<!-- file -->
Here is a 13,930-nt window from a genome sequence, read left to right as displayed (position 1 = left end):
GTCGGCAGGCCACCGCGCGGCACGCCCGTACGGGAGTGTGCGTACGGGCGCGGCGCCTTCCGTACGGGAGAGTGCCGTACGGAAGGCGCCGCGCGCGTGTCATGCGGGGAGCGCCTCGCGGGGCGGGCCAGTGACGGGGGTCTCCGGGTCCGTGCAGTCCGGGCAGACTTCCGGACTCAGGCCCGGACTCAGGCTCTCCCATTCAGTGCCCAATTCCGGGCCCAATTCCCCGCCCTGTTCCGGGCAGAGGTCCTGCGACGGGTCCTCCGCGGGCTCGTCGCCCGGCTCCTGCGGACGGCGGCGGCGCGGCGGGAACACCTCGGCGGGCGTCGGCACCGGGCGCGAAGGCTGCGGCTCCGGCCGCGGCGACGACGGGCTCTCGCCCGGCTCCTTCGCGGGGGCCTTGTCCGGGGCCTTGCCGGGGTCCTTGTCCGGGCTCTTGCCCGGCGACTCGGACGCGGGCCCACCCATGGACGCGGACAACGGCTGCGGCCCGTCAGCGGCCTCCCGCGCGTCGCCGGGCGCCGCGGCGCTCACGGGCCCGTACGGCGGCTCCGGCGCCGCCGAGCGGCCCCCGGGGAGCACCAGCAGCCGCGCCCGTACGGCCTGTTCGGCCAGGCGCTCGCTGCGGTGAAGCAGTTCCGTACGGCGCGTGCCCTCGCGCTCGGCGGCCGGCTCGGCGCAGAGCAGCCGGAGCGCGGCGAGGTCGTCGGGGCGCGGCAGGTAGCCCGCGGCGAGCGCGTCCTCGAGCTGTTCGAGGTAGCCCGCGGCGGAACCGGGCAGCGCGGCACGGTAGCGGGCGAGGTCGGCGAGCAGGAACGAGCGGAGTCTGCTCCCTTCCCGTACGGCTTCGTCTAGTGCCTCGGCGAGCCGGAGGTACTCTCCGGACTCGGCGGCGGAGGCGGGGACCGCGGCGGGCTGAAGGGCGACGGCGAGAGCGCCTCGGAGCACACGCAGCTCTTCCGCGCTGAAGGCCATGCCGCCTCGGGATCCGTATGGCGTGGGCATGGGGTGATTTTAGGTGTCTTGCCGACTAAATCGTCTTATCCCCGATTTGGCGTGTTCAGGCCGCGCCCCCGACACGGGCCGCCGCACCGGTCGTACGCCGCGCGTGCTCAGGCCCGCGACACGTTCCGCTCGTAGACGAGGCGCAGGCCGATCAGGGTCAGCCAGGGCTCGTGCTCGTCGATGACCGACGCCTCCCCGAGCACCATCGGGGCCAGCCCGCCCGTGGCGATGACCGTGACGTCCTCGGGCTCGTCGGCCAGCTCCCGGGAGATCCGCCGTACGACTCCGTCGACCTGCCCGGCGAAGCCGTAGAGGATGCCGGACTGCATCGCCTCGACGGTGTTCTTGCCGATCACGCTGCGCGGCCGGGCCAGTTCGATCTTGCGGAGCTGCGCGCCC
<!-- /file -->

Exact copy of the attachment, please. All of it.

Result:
Here is a 13,930-nt window from a genome sequence, read left to right as displayed (position 1 = left end):
GTCGGCAGGCCACCGCGCGGCACGCCCGTACGGGAGTGTGCGTACGGGCGCGGCGCCTTCCGTACGGGAGAGTGCCGTACGGAAGGCGCCGCGCGCGTGTCATGCGGGGAGCGCCTCGCGGGGCGGGCCAGTGACGGGGGTCTCCGGGTCCGTGCAGTCCGGGCAGACTTCCGGACTCAGGCCCGGACTCAGGCTCTCCCATTCAGTGCCCAATTCCGGGCCCAATTCCCCGCCCTGTTCCGGGCAGAGGTCCTGCGACGGGTCCTCCGCGGGCTCGTCGCCCGGCTCCTGCGGACGGCGGCGGCGCGGCGGGAACACCTCGGCGGGCGTCGGCACCGGGCGCGAAGGCTGCGGCTCCGGCCGCGGCGACGACGGGCTCTCGCCCGGCTCCTTCGCGGGGGCCTTGTCCGGGGCCTTGCCGGGGTCCTTGTCCGGGCTCTTGCCCGGCGACTCGGACGCGGGCCCACCCATGGACGCGGACAACGGCTGCGGCCCGTCAGCGGCCTCCCGCGCGTCGCCGGGCGCCGCGGCGCTCACGGGCCCGTACGGCGGCTCCGGCGCCGCCGAGCGGCCCCCGGGGAGCACCAGCAGCCGCGCCCGTACGGCCTGTTCGGCCAGGCGCTCGCTGCGGTGAAGCAGTTCCGTACGGCGCGTGCCCTCGCGCTCGGCGGCCGGCTCGGCGCAGAGCAGCCGGAGCGCGGCGAGGTCGTCGGGGCGCGGCAGGTAGCCCGCGGCGAGCGCGTCCTCGAGCTGTTCGAGGTAGCCCGCGGCGGAACCGGGCAGCGCGGCACGGTAGCGGGCGAGGTCGGCGAGCAGGAACGAGCGGAGTCTGCTCCCTTCCCGTACGGCTTCGTCTAGTGCCTCGGCGAGCCGGAGGTACTCTCCGGACTCGGCGGCGGAGGCGGGGACCGCGGCGGGCTGAAGGGCGACGGCGAGAGCGCCTCGGAGCACACGCAGCTCTTCCGCGCTGAAGGCCATGCCGCCTCGGGATCCGTATGGCGTGGGCATGGGGTGATTTTAGGTGTCTTGCCGACTAAATCGTCTTATCCCCGATTTGGCGTGTTCAGGCCGCGCCCCCGACACGGGCCGCCGCACCGGTCGTACGCCGCGCGTGCTCAGGCCCGCGACACGTTCCGCTCGTAGACGAGGCGCAGGCCGATCAGGGTCAGCCAGGGCTCGTGCTCGTCGATGACCGACGCCTCCCCGAGCACCATCGGGGCCAGCCCGCCCGTGGCGATGACCGTGACGTCCTCGGGCTCGTCGGCCAGCTCCCGGGAGATCCGCCGTACGACTCCGTCGACCTGCCCGGCGAAGCCGTAGAGGATGCCGGACTGCATCGCCTCGACGGTGTTCTTGCCGATCACGCTGCGCGGCCGGGCCAGTTCGATCTTGCGGAGCTGCGCGCCC